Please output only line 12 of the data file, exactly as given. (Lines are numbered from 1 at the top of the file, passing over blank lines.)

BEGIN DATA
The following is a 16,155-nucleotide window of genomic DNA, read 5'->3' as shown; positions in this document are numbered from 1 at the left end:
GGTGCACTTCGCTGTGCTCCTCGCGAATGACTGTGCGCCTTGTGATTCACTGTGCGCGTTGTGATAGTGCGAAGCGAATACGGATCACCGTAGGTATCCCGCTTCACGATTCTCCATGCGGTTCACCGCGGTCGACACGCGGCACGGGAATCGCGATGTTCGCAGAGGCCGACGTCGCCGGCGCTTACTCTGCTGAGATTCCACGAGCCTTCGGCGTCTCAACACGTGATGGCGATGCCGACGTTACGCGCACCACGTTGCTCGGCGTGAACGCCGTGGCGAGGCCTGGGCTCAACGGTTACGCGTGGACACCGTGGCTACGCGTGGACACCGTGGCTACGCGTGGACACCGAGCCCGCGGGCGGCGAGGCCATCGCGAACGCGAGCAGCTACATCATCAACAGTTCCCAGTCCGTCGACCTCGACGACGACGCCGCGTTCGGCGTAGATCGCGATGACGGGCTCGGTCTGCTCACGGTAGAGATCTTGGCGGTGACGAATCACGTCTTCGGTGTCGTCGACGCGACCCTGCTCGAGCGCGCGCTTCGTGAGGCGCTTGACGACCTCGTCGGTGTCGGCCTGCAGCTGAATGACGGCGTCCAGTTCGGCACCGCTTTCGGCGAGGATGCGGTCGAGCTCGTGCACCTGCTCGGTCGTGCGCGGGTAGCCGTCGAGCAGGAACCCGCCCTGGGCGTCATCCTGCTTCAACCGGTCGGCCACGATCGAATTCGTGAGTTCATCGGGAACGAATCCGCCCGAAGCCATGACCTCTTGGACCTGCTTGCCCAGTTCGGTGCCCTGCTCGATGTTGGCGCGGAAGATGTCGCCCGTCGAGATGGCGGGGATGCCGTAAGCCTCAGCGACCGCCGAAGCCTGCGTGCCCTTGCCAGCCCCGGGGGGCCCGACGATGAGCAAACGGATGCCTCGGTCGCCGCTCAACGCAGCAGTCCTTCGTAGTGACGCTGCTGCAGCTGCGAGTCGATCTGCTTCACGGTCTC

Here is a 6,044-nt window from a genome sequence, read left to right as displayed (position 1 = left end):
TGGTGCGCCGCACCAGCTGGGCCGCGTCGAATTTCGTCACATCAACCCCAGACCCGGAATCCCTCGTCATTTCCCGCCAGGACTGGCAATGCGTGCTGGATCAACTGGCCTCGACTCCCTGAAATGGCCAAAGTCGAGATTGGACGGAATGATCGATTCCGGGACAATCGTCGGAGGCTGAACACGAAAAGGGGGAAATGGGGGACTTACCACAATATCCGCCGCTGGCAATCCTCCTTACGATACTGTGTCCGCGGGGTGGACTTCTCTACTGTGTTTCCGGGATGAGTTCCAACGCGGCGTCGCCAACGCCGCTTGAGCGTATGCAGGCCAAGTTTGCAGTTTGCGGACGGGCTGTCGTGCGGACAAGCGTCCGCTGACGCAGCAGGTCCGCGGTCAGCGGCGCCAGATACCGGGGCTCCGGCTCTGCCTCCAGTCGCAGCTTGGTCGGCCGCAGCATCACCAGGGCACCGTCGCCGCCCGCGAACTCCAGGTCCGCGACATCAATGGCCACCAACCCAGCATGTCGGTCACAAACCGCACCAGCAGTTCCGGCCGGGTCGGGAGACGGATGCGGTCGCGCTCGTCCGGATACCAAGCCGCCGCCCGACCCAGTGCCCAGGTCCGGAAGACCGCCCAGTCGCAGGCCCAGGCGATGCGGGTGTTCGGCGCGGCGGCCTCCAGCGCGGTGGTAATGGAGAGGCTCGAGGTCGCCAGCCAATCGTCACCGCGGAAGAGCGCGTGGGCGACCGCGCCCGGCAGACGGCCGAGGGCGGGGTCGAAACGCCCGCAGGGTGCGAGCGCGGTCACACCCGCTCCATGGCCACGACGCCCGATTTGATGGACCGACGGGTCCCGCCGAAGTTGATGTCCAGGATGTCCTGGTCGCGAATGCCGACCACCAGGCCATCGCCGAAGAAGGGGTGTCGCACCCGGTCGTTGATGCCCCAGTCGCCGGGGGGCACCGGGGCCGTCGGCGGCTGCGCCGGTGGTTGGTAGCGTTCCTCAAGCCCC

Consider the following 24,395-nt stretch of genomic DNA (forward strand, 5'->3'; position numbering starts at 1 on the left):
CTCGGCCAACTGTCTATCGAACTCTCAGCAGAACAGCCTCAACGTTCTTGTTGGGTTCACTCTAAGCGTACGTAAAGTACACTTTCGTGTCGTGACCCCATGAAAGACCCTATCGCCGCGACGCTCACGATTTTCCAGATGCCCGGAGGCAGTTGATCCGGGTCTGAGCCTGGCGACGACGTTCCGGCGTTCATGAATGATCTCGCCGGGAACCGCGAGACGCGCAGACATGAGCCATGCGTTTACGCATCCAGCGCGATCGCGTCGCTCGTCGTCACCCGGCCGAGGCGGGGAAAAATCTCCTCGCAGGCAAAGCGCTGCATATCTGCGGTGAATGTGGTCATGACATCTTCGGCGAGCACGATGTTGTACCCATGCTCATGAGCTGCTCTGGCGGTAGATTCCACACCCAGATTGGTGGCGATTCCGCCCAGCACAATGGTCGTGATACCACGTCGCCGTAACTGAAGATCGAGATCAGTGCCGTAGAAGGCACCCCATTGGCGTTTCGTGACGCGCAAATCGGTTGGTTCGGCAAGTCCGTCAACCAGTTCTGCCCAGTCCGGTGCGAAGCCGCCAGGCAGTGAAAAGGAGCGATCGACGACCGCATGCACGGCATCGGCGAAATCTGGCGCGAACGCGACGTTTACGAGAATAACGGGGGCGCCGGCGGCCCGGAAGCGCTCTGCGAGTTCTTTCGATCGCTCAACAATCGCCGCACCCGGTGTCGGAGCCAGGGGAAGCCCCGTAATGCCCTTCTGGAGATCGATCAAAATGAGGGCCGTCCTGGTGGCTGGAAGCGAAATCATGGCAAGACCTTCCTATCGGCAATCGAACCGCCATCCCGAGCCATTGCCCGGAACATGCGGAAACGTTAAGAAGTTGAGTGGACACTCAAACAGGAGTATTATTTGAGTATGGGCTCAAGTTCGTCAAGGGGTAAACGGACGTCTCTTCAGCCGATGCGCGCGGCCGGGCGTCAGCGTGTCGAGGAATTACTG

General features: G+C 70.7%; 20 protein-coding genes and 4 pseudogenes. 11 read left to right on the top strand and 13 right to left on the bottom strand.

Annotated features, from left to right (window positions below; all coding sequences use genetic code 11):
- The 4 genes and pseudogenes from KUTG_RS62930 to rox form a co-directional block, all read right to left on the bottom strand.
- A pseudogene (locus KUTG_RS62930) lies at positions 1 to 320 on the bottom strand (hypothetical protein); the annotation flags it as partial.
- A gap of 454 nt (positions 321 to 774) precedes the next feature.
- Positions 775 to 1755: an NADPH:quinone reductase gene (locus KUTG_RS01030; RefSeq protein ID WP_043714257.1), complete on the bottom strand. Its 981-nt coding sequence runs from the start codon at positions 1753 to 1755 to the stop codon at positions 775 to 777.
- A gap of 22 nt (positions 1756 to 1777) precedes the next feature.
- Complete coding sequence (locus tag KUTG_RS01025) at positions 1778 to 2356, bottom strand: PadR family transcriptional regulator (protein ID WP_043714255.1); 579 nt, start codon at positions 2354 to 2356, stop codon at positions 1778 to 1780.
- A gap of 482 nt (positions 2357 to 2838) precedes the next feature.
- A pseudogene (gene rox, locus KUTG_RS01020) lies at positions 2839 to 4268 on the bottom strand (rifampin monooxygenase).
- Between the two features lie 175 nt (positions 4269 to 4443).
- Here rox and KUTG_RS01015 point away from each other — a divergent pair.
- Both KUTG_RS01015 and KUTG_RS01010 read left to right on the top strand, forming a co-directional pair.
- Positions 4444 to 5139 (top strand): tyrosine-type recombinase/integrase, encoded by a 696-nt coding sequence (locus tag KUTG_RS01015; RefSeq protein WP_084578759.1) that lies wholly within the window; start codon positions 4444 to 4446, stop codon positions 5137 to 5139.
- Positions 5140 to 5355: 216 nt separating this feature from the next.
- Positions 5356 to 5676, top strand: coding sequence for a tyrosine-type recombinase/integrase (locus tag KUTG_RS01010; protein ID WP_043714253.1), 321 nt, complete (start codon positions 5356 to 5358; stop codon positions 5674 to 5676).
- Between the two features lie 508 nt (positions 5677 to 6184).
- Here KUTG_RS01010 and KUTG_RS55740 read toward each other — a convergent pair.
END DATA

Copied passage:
- Positions 775 to 1755: an NADPH:quinone reductase gene (locus KUTG_RS01030; RefSeq protein ID WP_043714257.1), complete on the bottom strand. Its 981-nt coding sequence runs from the start codon at positions 1753 to 1755 to the stop codon at positions 775 to 777.